Read more: Bambu Lab X1 Carbon vs. Bambu Lab P1P
Fast 3D printers on the way
While these printers seem to be in the same ultrafast direction as the others, we have yet to fully test them the way we’d like to. Because of this, we can’t fully recommend them, at least not until our full testing is complete.
The Prusa MK4 is currently sitting on my workbench churning out excellent prints by the bucketful. I’m not quite done with the full review yet, but so far the MK4 lives up to Prusa’s excellent reputation. Almost every aspect of the MK4 is an upgrade from the MK3S Plus, with a new movable nozzle setup, a new extruder and an automatic z-height adjustment system that promises “perfect first layers every time”.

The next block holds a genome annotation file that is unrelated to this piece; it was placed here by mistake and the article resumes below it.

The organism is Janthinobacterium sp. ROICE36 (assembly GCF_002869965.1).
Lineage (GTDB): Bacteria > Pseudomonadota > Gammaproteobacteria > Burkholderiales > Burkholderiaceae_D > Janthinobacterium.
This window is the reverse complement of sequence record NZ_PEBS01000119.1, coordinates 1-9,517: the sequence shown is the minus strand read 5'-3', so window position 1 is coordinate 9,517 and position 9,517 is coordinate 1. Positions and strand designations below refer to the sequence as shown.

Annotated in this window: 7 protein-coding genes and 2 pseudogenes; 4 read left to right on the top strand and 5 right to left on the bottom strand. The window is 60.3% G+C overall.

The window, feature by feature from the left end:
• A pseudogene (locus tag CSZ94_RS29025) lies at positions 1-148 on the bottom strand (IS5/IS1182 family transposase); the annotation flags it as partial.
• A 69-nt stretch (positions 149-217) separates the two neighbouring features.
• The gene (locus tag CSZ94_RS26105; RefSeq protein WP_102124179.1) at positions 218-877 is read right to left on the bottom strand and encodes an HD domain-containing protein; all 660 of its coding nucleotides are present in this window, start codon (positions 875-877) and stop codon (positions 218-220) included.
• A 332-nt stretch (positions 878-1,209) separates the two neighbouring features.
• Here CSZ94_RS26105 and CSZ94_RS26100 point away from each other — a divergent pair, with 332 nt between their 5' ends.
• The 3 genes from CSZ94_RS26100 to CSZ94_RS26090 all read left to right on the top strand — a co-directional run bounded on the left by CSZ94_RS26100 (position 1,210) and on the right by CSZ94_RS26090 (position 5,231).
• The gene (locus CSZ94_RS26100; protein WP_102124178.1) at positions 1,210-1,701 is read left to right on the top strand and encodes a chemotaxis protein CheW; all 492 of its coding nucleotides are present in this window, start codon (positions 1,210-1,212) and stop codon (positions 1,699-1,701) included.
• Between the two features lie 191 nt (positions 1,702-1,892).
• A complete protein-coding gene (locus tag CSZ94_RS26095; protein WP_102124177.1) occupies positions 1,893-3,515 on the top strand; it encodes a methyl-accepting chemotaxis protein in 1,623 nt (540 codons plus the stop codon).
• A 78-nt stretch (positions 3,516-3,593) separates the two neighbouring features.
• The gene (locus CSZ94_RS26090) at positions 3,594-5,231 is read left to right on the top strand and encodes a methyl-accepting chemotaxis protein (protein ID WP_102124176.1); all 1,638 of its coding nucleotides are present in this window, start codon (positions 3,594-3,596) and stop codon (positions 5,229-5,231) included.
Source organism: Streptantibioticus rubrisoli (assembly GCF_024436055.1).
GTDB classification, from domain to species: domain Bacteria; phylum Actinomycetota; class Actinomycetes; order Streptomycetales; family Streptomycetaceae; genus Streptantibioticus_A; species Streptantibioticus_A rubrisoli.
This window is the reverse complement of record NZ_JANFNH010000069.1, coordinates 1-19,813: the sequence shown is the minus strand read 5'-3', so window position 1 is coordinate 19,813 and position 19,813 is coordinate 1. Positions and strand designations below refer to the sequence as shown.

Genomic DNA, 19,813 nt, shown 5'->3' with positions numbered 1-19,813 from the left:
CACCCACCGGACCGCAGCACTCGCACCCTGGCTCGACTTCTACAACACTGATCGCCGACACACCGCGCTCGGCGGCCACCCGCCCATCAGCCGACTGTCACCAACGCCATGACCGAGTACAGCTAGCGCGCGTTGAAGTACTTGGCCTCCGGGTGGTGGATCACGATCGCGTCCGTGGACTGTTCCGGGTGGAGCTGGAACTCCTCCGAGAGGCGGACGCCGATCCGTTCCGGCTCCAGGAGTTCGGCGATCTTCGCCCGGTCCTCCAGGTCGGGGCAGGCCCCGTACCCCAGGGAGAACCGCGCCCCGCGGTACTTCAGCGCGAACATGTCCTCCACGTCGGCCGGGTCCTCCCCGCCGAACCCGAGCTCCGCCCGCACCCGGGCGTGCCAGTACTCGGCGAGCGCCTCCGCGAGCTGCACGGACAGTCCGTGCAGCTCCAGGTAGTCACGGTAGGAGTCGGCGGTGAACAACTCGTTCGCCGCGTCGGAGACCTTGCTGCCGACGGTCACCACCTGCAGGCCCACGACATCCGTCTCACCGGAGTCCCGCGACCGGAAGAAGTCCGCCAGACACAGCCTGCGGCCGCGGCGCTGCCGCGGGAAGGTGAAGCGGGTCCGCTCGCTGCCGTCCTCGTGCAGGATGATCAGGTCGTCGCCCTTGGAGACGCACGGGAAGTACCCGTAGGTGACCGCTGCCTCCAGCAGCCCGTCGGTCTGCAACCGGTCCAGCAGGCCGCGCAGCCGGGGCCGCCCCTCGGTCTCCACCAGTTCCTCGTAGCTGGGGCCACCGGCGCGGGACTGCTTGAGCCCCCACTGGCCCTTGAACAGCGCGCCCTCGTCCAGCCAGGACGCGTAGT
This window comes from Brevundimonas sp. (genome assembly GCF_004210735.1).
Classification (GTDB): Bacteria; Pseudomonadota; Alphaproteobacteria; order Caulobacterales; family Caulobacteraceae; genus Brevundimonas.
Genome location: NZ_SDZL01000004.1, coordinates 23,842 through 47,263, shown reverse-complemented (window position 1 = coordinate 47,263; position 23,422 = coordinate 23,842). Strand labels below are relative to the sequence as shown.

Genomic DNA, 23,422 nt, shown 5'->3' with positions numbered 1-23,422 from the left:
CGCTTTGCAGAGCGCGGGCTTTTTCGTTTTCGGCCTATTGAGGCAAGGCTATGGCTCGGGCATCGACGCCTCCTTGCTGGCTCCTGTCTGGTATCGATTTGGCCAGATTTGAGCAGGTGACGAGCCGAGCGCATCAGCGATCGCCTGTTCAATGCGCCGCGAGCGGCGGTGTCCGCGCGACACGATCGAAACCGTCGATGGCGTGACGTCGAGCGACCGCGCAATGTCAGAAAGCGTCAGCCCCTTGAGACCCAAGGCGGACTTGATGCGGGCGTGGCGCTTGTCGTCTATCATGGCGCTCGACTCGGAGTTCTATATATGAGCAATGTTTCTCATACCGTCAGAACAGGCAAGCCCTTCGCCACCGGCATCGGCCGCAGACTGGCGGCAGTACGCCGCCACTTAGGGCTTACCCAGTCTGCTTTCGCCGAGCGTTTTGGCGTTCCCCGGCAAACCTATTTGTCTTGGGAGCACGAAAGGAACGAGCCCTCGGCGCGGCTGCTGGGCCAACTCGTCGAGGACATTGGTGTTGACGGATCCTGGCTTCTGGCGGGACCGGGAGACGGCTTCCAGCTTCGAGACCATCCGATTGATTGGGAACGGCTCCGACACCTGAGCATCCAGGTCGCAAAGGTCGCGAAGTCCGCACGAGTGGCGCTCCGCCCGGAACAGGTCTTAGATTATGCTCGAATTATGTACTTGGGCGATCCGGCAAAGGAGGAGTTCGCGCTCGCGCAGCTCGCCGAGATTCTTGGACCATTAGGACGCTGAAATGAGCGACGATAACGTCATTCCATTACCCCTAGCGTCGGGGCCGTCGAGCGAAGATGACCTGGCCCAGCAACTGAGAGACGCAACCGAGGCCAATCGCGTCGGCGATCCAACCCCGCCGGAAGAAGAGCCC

Testing isn’t quite complete yet, but the Prusa has a great track record, so it’s not likely to be a bad machine.
Read more: The Prusa MK4 follows the best in the business
The K1 and K1 Max are Creality’s new flagship 3D printers. The company promises 600mm/s—the fastest speed of any printer to date—at a price that’s hard to believe: $600 for the K1 and $999 for the K1 Max, a higher-volume printer, seems too good to be honest.
We haven’t put any of these out for testing yet – no one has – but I’m excited to try it out and see how it stacks up against the more expensive competition. Of interest is the full enclosure and lidar bed leveling that is standard on the K1. This is something you would normally only find on a much more expensive machine.
Read more: Creality K1 is its answer to Bambu and Prusa
How we test
Testing 3D printers is a thorough process. Printers often do not use the same materials or even the same process to create patterns. I test SLA, 3D printers that use resin and light to print, and FDM, printers that melt plastic onto a plate. Each has a unique methodology. The main qualifications I look at include:
Appearance and accuracy of prints
Company and community support